During our second class meeting, I asked students to visualize their responses to the questions we discussed in our first class. After identifying an issue that was important to them, they thought about how they could use art and words to express their feelings about that particular cause. For inspiration we looked at posters and imagery created by artists at Amplifier, “a non-profit design lab that builds art to amplify the most important movements of our time.” When we looked at these posters, students noticed how the artists were able to use pictures and words to express their own unique perspectives. We noticed how posters that called for unity included people holding hands, how a megaphone was used to signify speaking up for what you believe in, and how a torch was used to represent liberty. After taking a look at these examples, students began to draw their own ideas in a sketchbook and consider how they could incorporate both imagery and text to express their unique perspectives.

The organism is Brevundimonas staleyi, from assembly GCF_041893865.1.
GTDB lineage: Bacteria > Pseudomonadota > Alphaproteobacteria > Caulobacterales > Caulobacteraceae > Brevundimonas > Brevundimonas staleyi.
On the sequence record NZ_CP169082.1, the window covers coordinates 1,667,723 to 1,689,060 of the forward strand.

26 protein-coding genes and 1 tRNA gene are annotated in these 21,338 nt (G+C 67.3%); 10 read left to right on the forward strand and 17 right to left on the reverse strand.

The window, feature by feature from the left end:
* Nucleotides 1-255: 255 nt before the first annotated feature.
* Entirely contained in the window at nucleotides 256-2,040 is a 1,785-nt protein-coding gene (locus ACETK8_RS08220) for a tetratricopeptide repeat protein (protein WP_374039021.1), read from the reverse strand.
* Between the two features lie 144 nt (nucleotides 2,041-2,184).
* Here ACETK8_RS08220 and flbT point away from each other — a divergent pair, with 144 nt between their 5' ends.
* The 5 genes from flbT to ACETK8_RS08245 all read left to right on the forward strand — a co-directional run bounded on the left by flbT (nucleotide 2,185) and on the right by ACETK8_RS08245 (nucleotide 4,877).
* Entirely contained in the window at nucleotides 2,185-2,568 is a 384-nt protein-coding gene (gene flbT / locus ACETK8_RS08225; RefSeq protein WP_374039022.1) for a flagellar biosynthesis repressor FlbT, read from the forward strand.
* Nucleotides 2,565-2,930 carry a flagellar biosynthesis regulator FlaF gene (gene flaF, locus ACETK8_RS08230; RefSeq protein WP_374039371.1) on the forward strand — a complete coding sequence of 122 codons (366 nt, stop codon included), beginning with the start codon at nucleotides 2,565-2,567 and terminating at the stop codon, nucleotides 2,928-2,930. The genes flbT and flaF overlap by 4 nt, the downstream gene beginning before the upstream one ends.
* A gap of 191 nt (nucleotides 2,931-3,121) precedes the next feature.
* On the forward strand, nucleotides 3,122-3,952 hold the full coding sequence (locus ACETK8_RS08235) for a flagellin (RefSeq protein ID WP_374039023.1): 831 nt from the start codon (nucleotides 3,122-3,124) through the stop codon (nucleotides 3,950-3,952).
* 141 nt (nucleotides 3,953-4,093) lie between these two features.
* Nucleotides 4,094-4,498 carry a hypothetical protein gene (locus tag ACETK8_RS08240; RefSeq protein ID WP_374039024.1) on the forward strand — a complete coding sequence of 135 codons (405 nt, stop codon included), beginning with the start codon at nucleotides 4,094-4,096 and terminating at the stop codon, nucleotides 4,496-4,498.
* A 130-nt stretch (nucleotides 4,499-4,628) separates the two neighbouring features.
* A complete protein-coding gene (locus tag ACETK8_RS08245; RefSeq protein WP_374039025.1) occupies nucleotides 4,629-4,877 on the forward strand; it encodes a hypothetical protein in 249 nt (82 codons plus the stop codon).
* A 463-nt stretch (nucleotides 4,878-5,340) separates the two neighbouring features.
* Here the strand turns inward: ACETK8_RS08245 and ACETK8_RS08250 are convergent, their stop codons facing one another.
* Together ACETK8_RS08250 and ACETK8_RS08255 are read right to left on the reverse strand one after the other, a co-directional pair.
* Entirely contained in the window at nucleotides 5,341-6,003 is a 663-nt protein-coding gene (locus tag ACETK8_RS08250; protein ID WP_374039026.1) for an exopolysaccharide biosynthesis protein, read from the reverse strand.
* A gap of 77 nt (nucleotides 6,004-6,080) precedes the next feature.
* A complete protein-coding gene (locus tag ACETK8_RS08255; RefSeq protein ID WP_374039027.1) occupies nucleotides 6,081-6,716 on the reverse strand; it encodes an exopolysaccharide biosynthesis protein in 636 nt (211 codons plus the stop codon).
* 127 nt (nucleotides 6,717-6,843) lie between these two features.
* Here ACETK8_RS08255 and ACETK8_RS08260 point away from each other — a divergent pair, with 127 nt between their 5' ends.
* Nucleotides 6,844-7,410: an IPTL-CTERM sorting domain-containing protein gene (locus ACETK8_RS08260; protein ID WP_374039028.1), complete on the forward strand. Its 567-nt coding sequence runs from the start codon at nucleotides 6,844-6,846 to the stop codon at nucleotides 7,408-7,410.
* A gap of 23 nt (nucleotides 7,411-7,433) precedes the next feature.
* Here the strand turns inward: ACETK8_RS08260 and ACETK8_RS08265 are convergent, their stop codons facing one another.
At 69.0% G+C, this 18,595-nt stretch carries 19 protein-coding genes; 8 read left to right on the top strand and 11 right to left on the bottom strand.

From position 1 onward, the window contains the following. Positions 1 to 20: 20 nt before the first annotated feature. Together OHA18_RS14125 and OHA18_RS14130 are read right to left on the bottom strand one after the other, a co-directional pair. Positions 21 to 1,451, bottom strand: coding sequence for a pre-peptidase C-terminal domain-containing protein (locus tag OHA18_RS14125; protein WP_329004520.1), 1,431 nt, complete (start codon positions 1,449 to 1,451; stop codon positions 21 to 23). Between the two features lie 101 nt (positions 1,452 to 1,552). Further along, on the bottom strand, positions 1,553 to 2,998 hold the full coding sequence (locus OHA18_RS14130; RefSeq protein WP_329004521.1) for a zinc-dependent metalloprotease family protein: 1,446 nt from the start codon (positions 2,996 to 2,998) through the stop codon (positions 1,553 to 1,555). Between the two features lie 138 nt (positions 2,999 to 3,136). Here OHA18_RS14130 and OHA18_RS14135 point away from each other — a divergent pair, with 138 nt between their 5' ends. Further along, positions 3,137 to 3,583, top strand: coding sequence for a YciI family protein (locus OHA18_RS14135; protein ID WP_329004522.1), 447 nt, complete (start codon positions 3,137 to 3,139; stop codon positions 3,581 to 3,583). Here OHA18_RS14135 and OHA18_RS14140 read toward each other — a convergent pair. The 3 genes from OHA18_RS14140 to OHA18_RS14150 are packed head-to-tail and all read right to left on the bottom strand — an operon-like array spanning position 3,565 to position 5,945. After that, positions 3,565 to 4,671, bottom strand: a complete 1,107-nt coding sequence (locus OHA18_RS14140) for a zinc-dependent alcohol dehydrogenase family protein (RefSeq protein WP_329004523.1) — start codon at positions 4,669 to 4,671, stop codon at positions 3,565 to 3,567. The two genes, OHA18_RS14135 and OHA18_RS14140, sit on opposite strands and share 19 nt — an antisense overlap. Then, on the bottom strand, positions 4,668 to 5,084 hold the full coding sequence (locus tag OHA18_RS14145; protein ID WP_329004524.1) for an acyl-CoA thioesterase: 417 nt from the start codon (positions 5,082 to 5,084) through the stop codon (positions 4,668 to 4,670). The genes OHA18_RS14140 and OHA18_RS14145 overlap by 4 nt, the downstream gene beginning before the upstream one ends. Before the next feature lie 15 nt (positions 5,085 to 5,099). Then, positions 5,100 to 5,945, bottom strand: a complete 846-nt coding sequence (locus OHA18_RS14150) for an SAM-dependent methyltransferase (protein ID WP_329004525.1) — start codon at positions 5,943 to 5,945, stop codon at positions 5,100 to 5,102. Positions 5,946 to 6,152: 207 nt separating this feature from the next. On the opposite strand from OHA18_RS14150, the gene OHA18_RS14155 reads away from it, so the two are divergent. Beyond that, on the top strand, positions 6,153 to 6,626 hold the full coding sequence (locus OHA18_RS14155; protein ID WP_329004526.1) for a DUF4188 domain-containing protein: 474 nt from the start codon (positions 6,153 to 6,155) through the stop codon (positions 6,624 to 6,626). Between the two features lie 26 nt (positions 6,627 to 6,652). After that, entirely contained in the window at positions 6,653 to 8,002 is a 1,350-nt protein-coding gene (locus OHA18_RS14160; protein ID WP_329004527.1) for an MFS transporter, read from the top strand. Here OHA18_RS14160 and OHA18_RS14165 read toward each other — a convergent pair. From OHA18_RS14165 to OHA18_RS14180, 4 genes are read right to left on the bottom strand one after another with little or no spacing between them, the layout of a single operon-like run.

I then introduced students to the digital art program PIXLR (other alternative tools you could use include Kleki and Google Canvas). After a tutorial on using the program, students began constructing their digital posters.